Both of these personal finance apps start the same way. You enter an email address and secure password, and you’re set.
To get the most out of Mint, you will need to link all of your accounts, I mean everything. You can play around with your budget, see your investments, but I really believe it’s best for giving you a financial snapshot.
After you register your email and sign up for EveryDollar, you will go through a series of questions that ask you about your financial goals and your current financial situation, like:
- Want to pay off debt?
- Save up for a home?
- Get ready for retirement?
- Have kids?
- Own a home or rent?
That’s not the exact wording, but you get the point.
Then, it’s up to you to start really using EveryDollar. It’s basically a blank template until you start inputting information. You input your income, budget totals, and every transaction.
One of the biggest differences between EveryDollar vs. Mint is that EveryDollar is about taking an active role in your finances.
You are responsible for knowing your income.
You are responsible for knowing how much debt you have.
You are responsible for entering every transaction.
Ultimately, that means YOU are responsible and in charge of your financial well-being, and I like that mentality.
Is EveryDollar more than just a budgeting tool?
With EveryDollar’s heavy focus on your budget, you might be wondering if it gives you anything more than just that, and well… kind of… but not really.
If you know much about Dave Ramsey, then you may have heard of something called Baby Steps. It’s a seven-step program that helps lead you towards financial freedom, and I know that many of my readers have or are using his Baby Steps program to get there.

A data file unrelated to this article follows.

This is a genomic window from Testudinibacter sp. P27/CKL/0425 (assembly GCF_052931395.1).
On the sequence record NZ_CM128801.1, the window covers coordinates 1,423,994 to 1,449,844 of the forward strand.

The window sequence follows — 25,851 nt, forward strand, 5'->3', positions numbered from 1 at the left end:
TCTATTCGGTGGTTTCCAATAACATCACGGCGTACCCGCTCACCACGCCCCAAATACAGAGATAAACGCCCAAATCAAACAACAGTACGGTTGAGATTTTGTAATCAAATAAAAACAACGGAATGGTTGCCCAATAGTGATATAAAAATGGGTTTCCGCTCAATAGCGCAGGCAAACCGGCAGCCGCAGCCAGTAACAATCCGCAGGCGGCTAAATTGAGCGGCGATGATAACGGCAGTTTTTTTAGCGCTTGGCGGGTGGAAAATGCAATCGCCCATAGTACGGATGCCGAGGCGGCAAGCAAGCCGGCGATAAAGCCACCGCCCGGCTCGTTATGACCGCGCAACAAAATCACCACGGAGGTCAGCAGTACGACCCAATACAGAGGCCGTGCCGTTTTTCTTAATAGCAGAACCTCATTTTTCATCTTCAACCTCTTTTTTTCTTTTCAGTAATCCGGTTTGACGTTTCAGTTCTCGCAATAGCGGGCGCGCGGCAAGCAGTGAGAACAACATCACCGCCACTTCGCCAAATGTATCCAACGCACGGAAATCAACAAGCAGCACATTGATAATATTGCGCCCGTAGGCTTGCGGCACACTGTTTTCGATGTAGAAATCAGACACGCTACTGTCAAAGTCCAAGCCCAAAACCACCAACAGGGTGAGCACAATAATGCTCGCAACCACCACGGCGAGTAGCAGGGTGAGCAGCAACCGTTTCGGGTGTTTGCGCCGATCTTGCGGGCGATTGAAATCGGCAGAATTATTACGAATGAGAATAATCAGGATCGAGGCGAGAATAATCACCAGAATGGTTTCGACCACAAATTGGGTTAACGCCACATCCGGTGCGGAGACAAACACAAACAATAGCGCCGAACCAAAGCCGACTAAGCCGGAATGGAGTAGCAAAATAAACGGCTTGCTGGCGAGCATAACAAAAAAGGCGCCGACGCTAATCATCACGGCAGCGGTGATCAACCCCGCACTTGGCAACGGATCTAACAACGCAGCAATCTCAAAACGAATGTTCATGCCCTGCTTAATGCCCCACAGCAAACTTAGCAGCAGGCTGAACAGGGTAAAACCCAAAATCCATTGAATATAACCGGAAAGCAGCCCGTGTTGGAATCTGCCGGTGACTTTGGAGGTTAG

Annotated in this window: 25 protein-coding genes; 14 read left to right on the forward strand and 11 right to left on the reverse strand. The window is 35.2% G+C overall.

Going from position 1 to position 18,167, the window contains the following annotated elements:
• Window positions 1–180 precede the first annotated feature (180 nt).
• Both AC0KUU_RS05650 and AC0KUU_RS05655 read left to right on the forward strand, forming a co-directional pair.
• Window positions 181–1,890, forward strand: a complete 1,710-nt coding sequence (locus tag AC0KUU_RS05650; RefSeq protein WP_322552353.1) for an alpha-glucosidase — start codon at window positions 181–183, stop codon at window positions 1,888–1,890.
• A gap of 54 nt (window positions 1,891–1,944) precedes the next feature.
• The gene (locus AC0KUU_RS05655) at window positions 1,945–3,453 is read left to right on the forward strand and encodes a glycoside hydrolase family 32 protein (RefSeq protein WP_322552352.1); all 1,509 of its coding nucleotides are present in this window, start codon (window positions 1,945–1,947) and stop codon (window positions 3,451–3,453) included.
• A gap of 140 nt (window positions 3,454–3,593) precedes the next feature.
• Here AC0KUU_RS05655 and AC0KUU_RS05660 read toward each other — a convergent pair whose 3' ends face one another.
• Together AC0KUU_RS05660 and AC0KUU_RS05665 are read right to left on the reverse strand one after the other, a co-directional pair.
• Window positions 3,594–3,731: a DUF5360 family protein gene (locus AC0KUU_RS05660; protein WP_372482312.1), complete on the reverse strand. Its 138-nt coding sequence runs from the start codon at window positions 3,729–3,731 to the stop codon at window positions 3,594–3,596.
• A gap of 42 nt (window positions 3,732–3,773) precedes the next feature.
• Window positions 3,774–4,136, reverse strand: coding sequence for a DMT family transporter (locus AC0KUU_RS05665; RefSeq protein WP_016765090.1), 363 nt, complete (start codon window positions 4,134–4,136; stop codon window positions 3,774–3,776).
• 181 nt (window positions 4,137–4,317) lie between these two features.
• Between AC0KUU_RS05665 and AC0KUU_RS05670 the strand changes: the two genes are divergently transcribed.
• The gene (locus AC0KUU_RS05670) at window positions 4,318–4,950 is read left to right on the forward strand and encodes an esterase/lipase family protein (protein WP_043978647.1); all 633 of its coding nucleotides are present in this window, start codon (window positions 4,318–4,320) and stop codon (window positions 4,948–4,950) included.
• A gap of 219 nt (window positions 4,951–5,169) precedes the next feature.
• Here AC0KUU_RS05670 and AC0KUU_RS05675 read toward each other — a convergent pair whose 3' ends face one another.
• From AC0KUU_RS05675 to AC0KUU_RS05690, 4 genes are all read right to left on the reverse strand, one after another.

Here are the Dave Ramsey Baby Steps:
- $1,000 emergency fund.
- Pay off all debt using the debt snowball.
- Save 3-6 months worth of expenses.
- Save 15% for retirement.
- College fund for the kids.
- Pay off your house.
- Build wealth and give.
Whether you agree with the steps or the order they’re in, Dave is on to something. By that, I mean he does a good job of breaking down that much larger and incredibly nebulous idea of FINANCIAL FREEDOM and turns it into something that seems a little more approachable.
I bring all of this up because that’s the other part of EveryDollar– the ability to see how you are progressing with each of those steps.
The downside about this is that you are only shown your progress on steps 1-3. You can’t even click on one of the other steps to insert more info, but you can click on links to read articles about how to complete each step.
Wait, does Everydollar let you use credit cards?
Surprisingly, yes. The paid version of the app allows you to track credit card transactions, and you can also pay for the app via...wait for it...credit cards.
Now, as a credit card user myself, I think that this is a totally reasonable option. I want an app that can track my credit card transactions.
I do find it to be a little strange, however, because Dave Ramsey is adamantly against credit card use.
Now before you get mad at me in the comments - I just want to say that I feel that they made the right move with EveryDollar allowing credit card tracking.
Just because Dave doesn't believe in something, doesn't mean that everyone who uses the product agrees. This was a smart move in my opinion.
Is Mint more than just a financial overview?
In EveryDollar vs. Mint, Mint is just going to give you more options when it comes to seeing your total financial picture, and it actually has several tools that help you with your finances, like:
- Free credit score. You can see your credit score and rationale behind that number.